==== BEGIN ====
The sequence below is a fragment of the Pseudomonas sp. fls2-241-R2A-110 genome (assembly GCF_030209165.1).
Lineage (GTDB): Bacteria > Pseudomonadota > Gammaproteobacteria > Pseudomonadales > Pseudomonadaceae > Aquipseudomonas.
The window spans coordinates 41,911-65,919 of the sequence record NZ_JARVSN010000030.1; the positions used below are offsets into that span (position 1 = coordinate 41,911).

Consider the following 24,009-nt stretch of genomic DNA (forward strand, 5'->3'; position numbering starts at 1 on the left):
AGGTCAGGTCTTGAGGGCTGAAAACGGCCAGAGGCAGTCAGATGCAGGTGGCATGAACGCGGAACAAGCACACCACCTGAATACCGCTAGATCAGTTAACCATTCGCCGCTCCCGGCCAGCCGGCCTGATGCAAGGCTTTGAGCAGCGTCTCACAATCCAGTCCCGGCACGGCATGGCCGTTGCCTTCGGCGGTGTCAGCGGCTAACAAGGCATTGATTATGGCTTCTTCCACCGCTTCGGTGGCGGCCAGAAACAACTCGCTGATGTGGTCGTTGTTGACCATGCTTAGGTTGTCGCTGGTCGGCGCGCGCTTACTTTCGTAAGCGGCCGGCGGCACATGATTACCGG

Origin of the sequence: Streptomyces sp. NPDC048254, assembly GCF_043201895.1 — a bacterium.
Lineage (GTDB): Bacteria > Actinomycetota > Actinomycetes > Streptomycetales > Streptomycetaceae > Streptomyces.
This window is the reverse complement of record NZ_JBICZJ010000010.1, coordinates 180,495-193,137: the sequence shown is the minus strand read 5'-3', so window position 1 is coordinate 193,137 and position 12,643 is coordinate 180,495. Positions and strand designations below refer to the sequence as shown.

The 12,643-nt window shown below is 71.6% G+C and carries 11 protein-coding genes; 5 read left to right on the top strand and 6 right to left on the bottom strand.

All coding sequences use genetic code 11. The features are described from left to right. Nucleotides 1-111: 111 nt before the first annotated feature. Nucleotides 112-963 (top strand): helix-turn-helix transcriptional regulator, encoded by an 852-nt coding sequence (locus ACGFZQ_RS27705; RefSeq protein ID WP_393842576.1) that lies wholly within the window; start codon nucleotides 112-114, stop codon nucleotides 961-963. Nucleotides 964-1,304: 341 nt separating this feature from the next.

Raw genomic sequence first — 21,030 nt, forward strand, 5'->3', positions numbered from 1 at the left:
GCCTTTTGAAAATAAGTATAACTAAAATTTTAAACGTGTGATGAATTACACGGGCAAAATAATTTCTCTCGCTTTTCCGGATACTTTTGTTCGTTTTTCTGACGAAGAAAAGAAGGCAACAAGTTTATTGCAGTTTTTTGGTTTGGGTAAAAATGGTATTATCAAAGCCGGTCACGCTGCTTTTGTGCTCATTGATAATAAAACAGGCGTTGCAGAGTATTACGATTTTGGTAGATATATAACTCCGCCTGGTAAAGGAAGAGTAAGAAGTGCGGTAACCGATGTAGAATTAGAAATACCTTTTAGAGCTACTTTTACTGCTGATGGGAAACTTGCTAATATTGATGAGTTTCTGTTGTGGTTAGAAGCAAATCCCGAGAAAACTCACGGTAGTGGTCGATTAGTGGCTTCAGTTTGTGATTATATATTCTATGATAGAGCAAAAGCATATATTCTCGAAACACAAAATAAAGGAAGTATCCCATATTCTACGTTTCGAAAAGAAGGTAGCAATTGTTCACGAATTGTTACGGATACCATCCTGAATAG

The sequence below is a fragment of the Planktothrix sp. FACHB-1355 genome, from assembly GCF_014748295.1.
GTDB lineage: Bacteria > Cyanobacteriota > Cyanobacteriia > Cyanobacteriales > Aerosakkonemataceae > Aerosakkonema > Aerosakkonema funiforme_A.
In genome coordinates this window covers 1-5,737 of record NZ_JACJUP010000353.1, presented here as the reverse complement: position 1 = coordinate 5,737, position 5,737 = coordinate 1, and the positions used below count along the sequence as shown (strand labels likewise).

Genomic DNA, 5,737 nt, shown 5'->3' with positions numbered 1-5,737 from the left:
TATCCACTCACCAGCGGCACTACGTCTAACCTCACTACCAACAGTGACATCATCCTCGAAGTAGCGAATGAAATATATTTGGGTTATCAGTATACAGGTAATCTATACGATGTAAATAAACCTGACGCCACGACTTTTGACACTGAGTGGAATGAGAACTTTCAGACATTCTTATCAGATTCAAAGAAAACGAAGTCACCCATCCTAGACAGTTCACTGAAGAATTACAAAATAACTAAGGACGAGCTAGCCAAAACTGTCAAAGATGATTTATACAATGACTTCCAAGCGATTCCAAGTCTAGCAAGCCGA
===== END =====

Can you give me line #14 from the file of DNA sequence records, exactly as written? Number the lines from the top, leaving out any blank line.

GTDB lineage: Bacteria > Cyanobacteriota > Cyanobacteriia > Cyanobacteriales > Aerosakkonemataceae > Aerosakkonema > Aerosakkonema funiforme_A.